How to Make Moonshine Without a Still

How to Make Moonshine Without a Still

When it comes to making moonshine, arguably one of the most intimidating aspects is running a moonshine still. After all, making moonshine is like a grade 10 science experiment, and not all of us got a passing grade. 

But what if we told you that you can make moonshine even without a still? That’s right. You can make your own version of ‘white lightning’ using equipment you may even have lying around your house already. Does this sound too good to be true? Check out how to make moonshine without a still. 

Do you Need a Still to Make Moonshine? 



Many believe that you still need a moonshine still in order to make moonshine at home. Fortunately for those who don’t own a still, this is actually completely incorrect. You can make moonshine without using a moonshine still. However, there are both risks and rewards for taking this approach. 

Why is it Called Moonshine? 



When most people think of moonshine, they generally tend to think of illicit spirits being made in the backwoods. While this can be true in some cases, it is also far from the origins of making your own spirits in North America. 

In fact, distilling grain became commonplace in many grain-producing states even before the United States of America was even a country. 


This is because distilling excess grain was a way for a farmer to both use up their entire harvest as well as make a little extra money. It didn’t take the early pioneers long to realize that their corn was not nearly as valuable as the whiskey made from it.


At this time many even used their moonshine as a form of currency. However, this was not to last for long. 

Of course, soon the government stepped in as they saw an opportunity to make money from this practice. Just to set the scene, George Washington was President and the country was in the middle of a revolutionary war. 

Revolutionary War Equals More Whiskey


This revolutionary war had a big impact on the popularity in the spirits being consumed at the time. Beer was easily spoiled and proved difficult to transport. The revolutionary war disrupted the production of rum and so more and more people started drinking whiskey.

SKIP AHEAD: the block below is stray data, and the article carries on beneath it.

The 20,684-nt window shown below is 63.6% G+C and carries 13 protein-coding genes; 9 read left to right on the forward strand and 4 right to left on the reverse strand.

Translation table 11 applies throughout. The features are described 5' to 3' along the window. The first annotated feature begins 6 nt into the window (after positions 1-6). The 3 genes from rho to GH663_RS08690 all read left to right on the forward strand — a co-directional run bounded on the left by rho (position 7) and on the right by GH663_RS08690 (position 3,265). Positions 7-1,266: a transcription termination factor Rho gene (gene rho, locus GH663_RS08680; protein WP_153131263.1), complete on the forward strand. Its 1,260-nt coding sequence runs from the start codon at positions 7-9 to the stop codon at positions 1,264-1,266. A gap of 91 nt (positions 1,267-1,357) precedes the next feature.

With this change came an opportunity for the government to make some much needed revenue to pay for the debts from the war. And so the ‘whiskey tax’ came into law in 1791. This was actually the first first tax imposed on a domestic product by the newly formed federal government. To say this tax didn’t go over well is an understatement. 

Many farmers used violence and intimidation to resist the tax. After all, they were used to being able to freely distill their excess grain. While the government was eventually able to calm down the protestors (after much violence and the threat of military involvement) the tax remained difficult to collect. 


These actions set the stage for moonshining. Moonshine literally refers to making spirits ‘by the light of the moon’. This is the reason why so-called supermarket moonshine is not really moonshine. It is simply a strong liquor. 



Is it Illegal to Make Moonshine? 


Moonshine is linked with illicit activity so it makes sense to assume that it is illegal to make moonshine. However, this is not always the case. 

In fact, the legality of making your own spirits not only varies from country to country, but also state to state. 

However, in most areas of the United States, It is illegal to use your still to distill alcohol without first having a ‘distilled spirits permit’ or a ‘federal fuel alcohol permit.’ It does not matter if the spirits you are making are only for personal use and not for sale.

In most areas it is not illegal to own a moonshine still. This is because stills can also be used for distilling water as well as making essential oils. It is important to protect yourself by checking out the laws in your state or country.

In addition, moonshine stills can also be used to make fuel for your gas lawn mower or other small engine


Check out How to Make Ethanol for Fuel

Many would-be shiners choose to apply for a federal fuel alcohol permit in order to use their still. 

Apply for your permit here. 

Are you Allowed to Make your Moonshine as Long as you Don’t Sell it? 



Again, the answer depends on where you live. We always encourage anyone interested in trying to make moonshine to check out the laws in their area first. 

For a little perspective it is interesting to note that making beer and wine at home also used to be illegal. Of course, the amount of tax revenue on spirits is quite high and could be the reason you are still not allowed to make your own in many parts of the country. 

For more information, check out Is Moonshine Illegal? 

Can you Make Moonshine in your Kitchen?



You can certainly make moonshine in your kitchen with a still, but you may not want to. The reason for this is because making moonshine involves two important elements-heat and alcohol-that should not mix in a closed environment. 

It is for this reason that most people choose to run their still in their garage, shed or other outdoor building that minimizes this risk. 

Of course, if you are making moonshine without a still you kitchen is a great spot. This is because instead of using heat to separate the alcohol from the water in your mash (which is how a still works) you will be using cold. And what is the best machine for freezing in your home? That’s right. Instead of using a moonshine still, you will be using your freezer. 

How is Moonshine Made Without a Still? 



Of course, you could make a small amount of moonshine using your kitchen freezer, but most people use a deep freeze to get more results for their efforts. However, this is not how freeze distillation was originally done. 

Freeze Distillation

Freeze distillation originally came about when early adopters discovered that leaving their cider out overnight in the winter would result in a stronger drink. This is because the water content in their cider would freeze and therefore create a more concentrated spirit.